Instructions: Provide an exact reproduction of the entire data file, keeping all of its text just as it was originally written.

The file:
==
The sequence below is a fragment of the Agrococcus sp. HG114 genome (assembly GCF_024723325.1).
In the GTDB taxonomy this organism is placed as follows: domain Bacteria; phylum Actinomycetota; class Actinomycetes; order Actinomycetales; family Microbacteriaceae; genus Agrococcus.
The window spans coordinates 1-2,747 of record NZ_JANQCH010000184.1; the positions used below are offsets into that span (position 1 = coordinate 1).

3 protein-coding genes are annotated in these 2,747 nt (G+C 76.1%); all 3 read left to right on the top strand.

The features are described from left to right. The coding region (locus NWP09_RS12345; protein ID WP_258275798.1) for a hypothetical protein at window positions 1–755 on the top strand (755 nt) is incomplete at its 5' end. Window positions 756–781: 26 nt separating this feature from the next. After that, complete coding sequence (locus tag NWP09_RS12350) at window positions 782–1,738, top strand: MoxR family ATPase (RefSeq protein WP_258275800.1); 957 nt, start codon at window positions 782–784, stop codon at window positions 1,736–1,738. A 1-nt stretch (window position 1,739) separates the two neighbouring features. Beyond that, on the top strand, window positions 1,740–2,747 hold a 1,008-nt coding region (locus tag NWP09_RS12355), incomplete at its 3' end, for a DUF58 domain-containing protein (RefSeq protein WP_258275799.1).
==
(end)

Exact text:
The sequence below is a fragment of the Agrococcus sp. HG114 genome (assembly GCF_024723325.1).
In the GTDB taxonomy this organism is placed as follows: domain Bacteria; phylum Actinomycetota; class Actinomycetes; order Actinomycetales; family Microbacteriaceae; genus Agrococcus.
The window spans coordinates 1-2,747 of record NZ_JANQCH010000184.1; the positions used below are offsets into that span (position 1 = coordinate 1).

3 protein-coding genes are annotated in these 2,747 nt (G+C 76.1%); all 3 read left to right on the top strand.

The features are described from left to right. The coding region (locus NWP09_RS12345; protein ID WP_258275798.1) for a hypothetical protein at window positions 1–755 on the top strand (755 nt) is incomplete at its 5' end. Window positions 756–781: 26 nt separating this feature from the next. After that, complete coding sequence (locus tag NWP09_RS12350) at window positions 782–1,738, top strand: MoxR family ATPase (RefSeq protein WP_258275800.1); 957 nt, start codon at window positions 782–784, stop codon at window positions 1,736–1,738. A 1-nt stretch (window position 1,739) separates the two neighbouring features. Beyond that, on the top strand, window positions 1,740–2,747 hold a 1,008-nt coding region (locus tag NWP09_RS12355), incomplete at its 3' end, for a DUF58 domain-containing protein (RefSeq protein WP_258275799.1).